Throwback to a Good DIY: Wall-Hanging Canned Food Storage

BLog8 - Throwback to a Good DIY: Wall-Hanging Canned Food Storage

Today, Survivehive takes a much needed look back upon one of the best DIY projects we’ve ever come across: the DIY Wall-Hanging Canned Food Storage. This DIY project was brought to our attention in the earlier incarnations of our website. This incredible fellow and his wife had (then) recently moved into their new home. They realized that they had a gem on their hands pretty quickly. There was an unfinished, stud-exposed wall in one of the best storage places ever: under the stairs.

r - Throwback to a Good DIY: Wall-Hanging Canned Food Storage

The couple was quick to realize that they could turn that space into a vertical canned food rotation system. The way they measured everything, they would have enough space for around 195 cans. They were kind enough to share their process with us. Here are the plans as told by the man himself.

The section size: 4’ x 76”

Materials:

  • 1 Box of 1 ½ inch wood screws
  • 1 4’x8’ sheet of ½” plywood
  • 1 2”x4”x36”
  • 1 5.5” piece of scrap
  • 1 4.75” piece of scrap
  • 1 1”x8”x96”
  • 1 1”x2”x96”
  • 14 1”x4”x48”
  • 14 1”x3”x48”

Tools:

  • Drill driver
  • Table saw
  • Tape measure
  • Pencil (for markings)

The Cut

  • The process begins with cutting the plywood into the dimension of your area. As fitting your area, they cut each of the 1”x4” pieces to 39”. They had gone with a shorter cut in order to allow more room for the 1”x8” which shall be along the bottom to house the cans. A gap of 3.5” at the top in order to load your cans in.
  • Process to cut 1”x3” pieces to a 35.5” and leave a 3.5” at the bottom. This shall enable you to remove any cans that you put in.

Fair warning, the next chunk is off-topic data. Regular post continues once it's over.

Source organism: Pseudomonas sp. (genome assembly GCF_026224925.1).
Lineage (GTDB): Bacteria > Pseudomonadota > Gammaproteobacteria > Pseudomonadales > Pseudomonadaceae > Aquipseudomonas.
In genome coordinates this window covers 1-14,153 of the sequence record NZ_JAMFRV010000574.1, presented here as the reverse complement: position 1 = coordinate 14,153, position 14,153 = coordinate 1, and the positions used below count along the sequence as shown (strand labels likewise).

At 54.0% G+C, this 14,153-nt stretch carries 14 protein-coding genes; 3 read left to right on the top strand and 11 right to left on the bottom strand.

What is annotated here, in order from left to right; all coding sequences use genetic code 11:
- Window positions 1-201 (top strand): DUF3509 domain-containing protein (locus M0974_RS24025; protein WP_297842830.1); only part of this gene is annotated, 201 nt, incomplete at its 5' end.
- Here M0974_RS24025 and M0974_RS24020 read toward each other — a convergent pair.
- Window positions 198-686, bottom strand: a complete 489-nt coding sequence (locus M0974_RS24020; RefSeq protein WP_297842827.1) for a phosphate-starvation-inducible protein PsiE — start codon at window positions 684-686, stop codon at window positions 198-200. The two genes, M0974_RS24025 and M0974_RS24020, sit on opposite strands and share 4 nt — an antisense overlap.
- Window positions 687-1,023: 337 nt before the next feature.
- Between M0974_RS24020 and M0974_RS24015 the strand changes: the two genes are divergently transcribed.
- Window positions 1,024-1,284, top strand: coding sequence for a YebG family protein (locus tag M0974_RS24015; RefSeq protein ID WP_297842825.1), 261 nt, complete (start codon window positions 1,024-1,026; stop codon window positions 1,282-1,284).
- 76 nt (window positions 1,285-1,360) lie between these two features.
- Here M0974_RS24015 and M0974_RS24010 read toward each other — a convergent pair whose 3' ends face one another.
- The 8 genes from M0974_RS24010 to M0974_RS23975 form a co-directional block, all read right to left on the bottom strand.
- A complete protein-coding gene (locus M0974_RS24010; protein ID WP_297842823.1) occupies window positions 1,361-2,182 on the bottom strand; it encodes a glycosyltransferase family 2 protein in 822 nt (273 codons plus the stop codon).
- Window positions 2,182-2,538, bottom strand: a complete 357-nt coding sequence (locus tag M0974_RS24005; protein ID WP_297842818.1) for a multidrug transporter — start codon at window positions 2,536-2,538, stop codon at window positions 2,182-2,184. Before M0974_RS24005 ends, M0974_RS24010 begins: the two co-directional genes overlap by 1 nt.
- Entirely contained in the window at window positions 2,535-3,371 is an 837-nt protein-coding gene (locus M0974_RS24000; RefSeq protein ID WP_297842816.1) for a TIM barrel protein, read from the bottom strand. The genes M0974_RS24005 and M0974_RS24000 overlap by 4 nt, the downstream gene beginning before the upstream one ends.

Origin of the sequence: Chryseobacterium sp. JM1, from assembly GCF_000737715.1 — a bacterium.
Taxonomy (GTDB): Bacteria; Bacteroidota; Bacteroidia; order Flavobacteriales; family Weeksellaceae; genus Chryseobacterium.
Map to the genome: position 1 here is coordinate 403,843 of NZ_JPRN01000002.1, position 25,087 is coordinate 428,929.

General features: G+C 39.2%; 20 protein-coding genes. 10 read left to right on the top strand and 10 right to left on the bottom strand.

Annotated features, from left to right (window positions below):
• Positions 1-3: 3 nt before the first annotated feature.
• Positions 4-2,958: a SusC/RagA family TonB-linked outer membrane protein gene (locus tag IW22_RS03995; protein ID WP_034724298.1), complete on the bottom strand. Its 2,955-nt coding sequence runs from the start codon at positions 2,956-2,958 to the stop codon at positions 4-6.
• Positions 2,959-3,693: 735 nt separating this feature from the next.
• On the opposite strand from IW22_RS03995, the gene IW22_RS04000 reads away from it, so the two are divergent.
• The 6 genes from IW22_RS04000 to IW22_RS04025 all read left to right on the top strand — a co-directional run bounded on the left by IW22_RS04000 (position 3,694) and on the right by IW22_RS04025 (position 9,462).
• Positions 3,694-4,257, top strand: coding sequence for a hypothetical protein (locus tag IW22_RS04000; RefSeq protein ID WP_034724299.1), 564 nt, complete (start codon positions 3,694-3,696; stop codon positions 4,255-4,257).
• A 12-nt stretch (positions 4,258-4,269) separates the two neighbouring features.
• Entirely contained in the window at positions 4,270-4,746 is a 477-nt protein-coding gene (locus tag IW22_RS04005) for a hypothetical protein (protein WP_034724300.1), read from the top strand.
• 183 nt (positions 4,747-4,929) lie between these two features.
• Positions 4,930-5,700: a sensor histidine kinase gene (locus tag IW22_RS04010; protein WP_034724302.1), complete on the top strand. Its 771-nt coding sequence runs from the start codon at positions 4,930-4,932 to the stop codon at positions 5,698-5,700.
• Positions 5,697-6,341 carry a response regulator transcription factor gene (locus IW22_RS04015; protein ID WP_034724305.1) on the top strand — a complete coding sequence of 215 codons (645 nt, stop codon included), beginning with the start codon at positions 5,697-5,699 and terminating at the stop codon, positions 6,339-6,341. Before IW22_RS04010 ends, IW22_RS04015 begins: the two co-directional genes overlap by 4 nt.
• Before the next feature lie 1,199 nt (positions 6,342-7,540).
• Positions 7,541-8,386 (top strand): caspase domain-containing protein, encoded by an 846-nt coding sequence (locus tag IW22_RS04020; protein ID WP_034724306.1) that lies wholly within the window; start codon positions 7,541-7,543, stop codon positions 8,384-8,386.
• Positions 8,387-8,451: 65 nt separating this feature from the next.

• Cut 13 small angled pieces off of the 2”x4” in order to lie at the base of each column.
  • The 1”x8”x96” and the 1”x2”x96” to 76” which is longer so that it would accompany the length of the wood.
  • Use scrap lumber to cut a 5.5” and 4.75” piece of 1”x4”.

The Build

  • Hold a 1”x4” piece against the short side of the wood and draw a line. The line should be 3.5” down from the top or the long side of the wood.
  • Make use of a small drill bit to sufficiently drill pilot holes in the middle of the .75” area in between the right edge of the plywood and the line. This will enable you to hold the 1”x4” against the top line and left line.
  • Make use of the holes to screw in the 1”x4” along the right edge and the line. Make sure that everything aligns well. Then take up the 4.75” spacer and butt it against the vertical 1”x4”. Draw a parallel line away from the 1”x4”
  • Repeat with the 5.5” spacer. Make use of the two parallel lines .75” apart to find out where your next vertical 1”x4” will go.
  • Drill pilot holes between the two lines you made. Repeat previous steps until all vertical sections are fully in place. Butt the 1”x8” horizontally against the bottom of the vertical 1”x4” and screw it into each of the 1”x4”s on the bottom.
  • Place the 1”x2” at the end of the 1”x8” and screw it in place. This will ensure that your cans won’t just roll off. From there, take your 1”x3” pieces and other than the farthest left and right points, center them unto the 1”x4” vertical pieces and screw them in. These will serve as the key to stack your cans.
  • Cut off any excess width from the sides. Take your angled pieces of 2”x4” and screw them into the top of the 1”x8” centered in each of your columns. They will push the cans out toward the lip.
  • Enjoy your creation!

Now if you guys have any questions, feel free to hit us up at 910-326-0285.

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